On Thursday, the Alphabet Inc. unit said its Chrome internet browser will stop supporting a user-tracking technology called third-party cookies by late 2023, nearly two years later than its initial time frame of early 2022. Google had announced the removal of cookies, which many companies in the advertising sector use to track individuals’ and target ads, under pressure from privacy regulators and advocates.
Google said the delay will give it more time to get publishers, the ad industry and regulators comfortable with the new technologies it is developing and testing to enable targeted ads in cookies’ wake.
“While there’s considerable progress with this initiative, it’s become clear that more time is needed across the ecosystem to get this right,” Google said.
The company’s plan to remove cookies is facing an array of regulatory scrutiny and complaints from privacy advocates who said it wasn’t going far enough to protect users’ data. Competitors said the search giant was using privacy concerns as a pretext to box them out of online advertising.
Earlier this week, the European Union said it is investigating Google’s plan to remove cookies as part of a wide-ranging inquiry into allegations that Google has abused its prominent role in advertising technology.
Google has separately pledged to give the U.K.’s competition watchdog at least 60 days’ notice before removing cookies to review and potentially impose changes to its plan, as part of an offer to settle a similar investigation. That probe stemmed from complaints that Chrome’s removal of cookies will give an advantage to ads on Google’s own products, such as YouTube or Search, where Google will still be able to do individual-level targeting.
The delay provides a reprieve for advertisers and ad agencies. Google plays a central role in the online advertising ecosystem. It owns some of the most widely used tools to broker the sale of ads across the web, and many of those ads appear via Chrome, the most extensively used web browser, with nearly 65% of the market globally, according to Statcounter.
Marketers are on edge over Google’s effort to retire cookies, ad executives said, and have rushed to find new ways to continue tracking and targeting their customers. Many have been working overtime to collect more first-party data about their customers through loyalty programs, newsletters, or creating direct-to-consumer businesses.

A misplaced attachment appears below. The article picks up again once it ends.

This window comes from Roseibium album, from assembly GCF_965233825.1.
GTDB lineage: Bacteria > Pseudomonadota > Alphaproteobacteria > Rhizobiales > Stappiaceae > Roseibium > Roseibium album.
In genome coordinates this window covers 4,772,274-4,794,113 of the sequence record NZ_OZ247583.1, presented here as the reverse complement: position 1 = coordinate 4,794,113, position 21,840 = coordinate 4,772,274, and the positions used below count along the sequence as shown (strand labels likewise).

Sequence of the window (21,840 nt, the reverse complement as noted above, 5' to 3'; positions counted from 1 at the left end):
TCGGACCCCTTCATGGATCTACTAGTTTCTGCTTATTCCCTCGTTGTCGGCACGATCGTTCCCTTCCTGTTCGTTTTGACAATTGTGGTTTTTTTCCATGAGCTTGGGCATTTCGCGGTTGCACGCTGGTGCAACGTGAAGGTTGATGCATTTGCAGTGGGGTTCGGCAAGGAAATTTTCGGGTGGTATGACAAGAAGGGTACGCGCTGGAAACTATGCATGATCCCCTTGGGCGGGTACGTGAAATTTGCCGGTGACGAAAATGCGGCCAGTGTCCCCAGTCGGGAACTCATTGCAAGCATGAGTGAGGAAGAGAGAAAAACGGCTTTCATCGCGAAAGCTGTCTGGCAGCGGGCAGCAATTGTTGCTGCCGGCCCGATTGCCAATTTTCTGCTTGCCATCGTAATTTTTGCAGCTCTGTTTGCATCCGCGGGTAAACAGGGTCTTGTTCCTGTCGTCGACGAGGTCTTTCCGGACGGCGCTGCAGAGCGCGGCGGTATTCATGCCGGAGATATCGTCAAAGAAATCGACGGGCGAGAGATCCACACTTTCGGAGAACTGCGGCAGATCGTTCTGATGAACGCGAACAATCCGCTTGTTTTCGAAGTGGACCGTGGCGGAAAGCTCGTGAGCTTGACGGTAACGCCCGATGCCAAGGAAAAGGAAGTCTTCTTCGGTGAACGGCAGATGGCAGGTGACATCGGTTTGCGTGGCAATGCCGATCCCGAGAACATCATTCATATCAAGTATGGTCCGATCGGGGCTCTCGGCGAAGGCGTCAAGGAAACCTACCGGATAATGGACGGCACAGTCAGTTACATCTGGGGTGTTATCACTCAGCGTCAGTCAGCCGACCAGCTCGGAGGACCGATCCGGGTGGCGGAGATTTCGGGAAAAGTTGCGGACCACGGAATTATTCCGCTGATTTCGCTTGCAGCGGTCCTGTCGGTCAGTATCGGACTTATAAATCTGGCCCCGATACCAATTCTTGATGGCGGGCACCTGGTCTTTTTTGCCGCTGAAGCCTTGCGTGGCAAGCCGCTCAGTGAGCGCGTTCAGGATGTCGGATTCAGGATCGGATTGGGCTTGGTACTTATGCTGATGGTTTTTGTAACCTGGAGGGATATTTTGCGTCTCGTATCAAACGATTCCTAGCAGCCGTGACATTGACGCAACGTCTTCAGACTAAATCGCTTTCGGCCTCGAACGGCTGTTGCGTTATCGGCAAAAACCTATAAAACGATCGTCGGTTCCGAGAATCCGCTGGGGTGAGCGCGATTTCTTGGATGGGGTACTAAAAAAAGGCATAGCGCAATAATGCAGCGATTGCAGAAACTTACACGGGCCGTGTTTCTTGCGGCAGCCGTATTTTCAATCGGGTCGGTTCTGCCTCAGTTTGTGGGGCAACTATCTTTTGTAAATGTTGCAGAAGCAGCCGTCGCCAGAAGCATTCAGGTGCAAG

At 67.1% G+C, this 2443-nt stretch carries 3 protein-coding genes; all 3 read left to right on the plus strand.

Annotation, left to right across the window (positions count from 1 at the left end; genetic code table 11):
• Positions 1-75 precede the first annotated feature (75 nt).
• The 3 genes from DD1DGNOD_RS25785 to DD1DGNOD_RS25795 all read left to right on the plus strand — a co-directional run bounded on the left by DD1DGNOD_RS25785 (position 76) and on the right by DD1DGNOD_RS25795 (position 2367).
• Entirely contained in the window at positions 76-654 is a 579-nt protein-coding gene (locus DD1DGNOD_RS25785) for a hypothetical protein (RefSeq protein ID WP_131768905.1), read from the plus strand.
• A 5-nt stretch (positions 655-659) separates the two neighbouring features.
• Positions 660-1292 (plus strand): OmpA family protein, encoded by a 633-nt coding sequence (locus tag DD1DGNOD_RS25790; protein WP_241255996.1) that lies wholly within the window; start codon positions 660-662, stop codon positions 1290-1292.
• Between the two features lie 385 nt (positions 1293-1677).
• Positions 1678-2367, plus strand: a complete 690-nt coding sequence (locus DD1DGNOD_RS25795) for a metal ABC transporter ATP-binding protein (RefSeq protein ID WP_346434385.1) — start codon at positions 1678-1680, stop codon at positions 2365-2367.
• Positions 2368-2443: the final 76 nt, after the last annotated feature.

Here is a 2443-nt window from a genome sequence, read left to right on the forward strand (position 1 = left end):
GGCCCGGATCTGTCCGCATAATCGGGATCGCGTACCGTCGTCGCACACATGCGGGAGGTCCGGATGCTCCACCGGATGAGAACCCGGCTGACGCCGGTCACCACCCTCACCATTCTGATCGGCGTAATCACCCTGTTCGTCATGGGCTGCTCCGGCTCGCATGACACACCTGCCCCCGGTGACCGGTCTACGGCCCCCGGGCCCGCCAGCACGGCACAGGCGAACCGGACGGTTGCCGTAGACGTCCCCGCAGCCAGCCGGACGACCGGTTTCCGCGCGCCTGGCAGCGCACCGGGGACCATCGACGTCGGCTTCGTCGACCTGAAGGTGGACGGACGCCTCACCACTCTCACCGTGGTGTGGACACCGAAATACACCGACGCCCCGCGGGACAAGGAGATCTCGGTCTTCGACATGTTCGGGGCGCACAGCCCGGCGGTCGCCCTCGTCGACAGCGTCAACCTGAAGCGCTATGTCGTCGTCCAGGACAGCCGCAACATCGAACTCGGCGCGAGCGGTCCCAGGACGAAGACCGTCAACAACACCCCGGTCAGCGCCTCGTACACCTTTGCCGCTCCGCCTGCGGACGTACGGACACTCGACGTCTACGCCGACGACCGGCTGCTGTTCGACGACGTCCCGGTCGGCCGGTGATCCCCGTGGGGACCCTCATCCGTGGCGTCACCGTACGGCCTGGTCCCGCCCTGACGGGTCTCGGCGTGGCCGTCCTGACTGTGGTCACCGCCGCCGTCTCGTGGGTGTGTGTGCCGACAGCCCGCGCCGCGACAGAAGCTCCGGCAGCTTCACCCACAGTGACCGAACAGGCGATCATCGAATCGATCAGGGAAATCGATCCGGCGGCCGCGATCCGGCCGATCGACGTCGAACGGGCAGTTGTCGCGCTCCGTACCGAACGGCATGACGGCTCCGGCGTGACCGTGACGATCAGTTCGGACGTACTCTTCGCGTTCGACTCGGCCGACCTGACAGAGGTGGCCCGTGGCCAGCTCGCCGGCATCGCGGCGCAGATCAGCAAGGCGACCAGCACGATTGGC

Google has been proposing and testing several new tools to replace various functions of third-party cookies without tracking people individually, as part of what it calls a Privacy Sandbox. The first such replacement technology, dubbed federated learning of cohorts, or Floc, is intended to allow advertisers to target aggregated cohorts of users with similar interests, rather than individuals, to protect their privacy.
But early technical testing of Floc, which began in April, has been slow. As early as January, in a press briefing and in talks with advertisers, Google suggested it would allow advertisers to test-buy ads for Floc in the second quarter. But it later indicated to several ad agencies and brands that their ability to test the new approach would begin in the third quarter, ad executives said.
Ad-industry players have also expressed skepticism about Google’s claims that Floc targeting is at least 95% as effective as cookie-based targeting. Several big advertisers said they want to be able to conduct side-by-side testing using cookies and Floc to compare.
Google engineer Michael Kleber said at a developer conference in May that the company is working out answers to how Floc should eventually work.
“We don’t have that ready yet because we don’t know what the answers are,” Mr. Kleber said. He added that everything “about how Floc works is very much subject to change.” The acronym Floc was chosen to reflect a flock of birds, he said.
Google said Thursday that it has “received substantial feedback from the web community” during the initial testing of Floc, called an origin trial. “We plan to conclude this origin trial in the coming weeks and incorporate input, before advancing to further ecosystem testing,” the company said.
It also said Thursday that it plans to complete testing of all of its new cookie-replacement technologies and integrate them into Chrome before late 2022. Then digital publishers and the digital advertising industry will have a nine-month period to migrate their services, during which time Google will monitor adoption and feedback. The final phaseout of cookies will happen over three months in late 2023, the company said, adding that it will publish a more detailed timeline.
Two rival web browsers that promote privacy, Mozilla’s Firefox and Brave, have said they aren’t supporting Floc. Some prominent websites have debated whether to opt out of using the system. The Electronic Frontier Foundation, a digital rights group, says Floc could be misused to help with device fingerprinting, a technique to identify specific web browsers without relying on cookies. That could potentially reveal sensitive information gleaned from web browsing, despite safeguards Google says it is building, the rights group says.
Some advertisers are concerned about those issues too. “Is Floc safe, or am I enabling or playing in this ecosystem that bad actors are also playing in?” one ad executive said.
On Thursday, Google said it is making progress in its work on technologies to hinder device fingerprinting via Chrome, including by reducing how much technical information a Chrome browser provides to websites it visits. A Google spokesman declined to comment further on the privacy concerns.
Google’s announcement comes just weeks after its rival Apple Inc. announced it would block users’ internet-protocol addresses in its Safari browser for the same reason.
This story has been published from a wire agency feed without modifications to the text
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